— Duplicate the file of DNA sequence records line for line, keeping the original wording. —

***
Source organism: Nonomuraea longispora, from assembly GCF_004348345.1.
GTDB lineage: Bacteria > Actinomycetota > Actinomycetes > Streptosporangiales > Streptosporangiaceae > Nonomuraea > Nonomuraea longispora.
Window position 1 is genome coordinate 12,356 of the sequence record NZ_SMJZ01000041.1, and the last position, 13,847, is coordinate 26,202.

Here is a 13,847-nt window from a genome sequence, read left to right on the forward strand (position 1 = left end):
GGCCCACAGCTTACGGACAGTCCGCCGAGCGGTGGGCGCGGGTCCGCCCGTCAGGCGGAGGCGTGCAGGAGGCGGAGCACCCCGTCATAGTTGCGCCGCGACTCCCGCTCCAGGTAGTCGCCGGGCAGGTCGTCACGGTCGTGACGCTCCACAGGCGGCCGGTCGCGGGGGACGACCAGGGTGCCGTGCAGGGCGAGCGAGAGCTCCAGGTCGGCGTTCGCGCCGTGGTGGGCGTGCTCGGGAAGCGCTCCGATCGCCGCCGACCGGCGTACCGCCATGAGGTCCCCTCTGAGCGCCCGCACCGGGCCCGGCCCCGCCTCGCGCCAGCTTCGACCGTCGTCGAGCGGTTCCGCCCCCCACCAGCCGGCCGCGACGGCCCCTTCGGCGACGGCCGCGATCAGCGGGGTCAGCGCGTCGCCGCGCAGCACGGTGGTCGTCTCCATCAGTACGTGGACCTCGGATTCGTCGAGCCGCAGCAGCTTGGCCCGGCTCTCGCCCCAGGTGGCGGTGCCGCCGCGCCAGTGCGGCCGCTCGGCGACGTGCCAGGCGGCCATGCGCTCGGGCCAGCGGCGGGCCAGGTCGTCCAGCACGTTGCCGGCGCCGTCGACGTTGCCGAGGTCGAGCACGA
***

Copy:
Source organism: Nonomuraea longispora, from assembly GCF_004348345.1.
GTDB lineage: Bacteria > Actinomycetota > Actinomycetes > Streptosporangiales > Streptosporangiaceae > Nonomuraea > Nonomuraea longispora.
Window position 1 is genome coordinate 12,356 of the sequence record NZ_SMJZ01000041.1, and the last position, 13,847, is coordinate 26,202.

Here is a 13,847-nt window from a genome sequence, read left to right on the forward strand (position 1 = left end):
GGCCCACAGCTTACGGACAGTCCGCCGAGCGGTGGGCGCGGGTCCGCCCGTCAGGCGGAGGCGTGCAGGAGGCGGAGCACCCCGTCATAGTTGCGCCGCGACTCCCGCTCCAGGTAGTCGCCGGGCAGGTCGTCACGGTCGTGACGCTCCACAGGCGGCCGGTCGCGGGGGACGACCAGGGTGCCGTGCAGGGCGAGCGAGAGCTCCAGGTCGGCGTTCGCGCCGTGGTGGGCGTGCTCGGGAAGCGCTCCGATCGCCGCCGACCGGCGTACCGCCATGAGGTCCCCTCTGAGCGCCCGCACCGGGCCCGGCCCCGCCTCGCGCCAGCTTCGACCGTCGTCGAGCGGTTCCGCCCCCCACCAGCCGGCCGCGACGGCCCCTTCGGCGACGGCCGCGATCAGCGGGGTCAGCGCGTCGCCGCGCAGCACGGTGGTCGTCTCCATCAGTACGTGGACCTCGGATTCGTCGAGCCGCAGCAGCTTGGCCCGGCTCTCGCCCCAGGTGGCGGTGCCGCCGCGCCAGTGCGGCCGCTCGGCGACGTGCCAGGCGGCCATGCGCTCGGGCCAGCGGCGGGCCAGGTCGTCCAGCACGTTGCCGGCGCCGTCGACGTTGCCGAGGTCGAGCACGA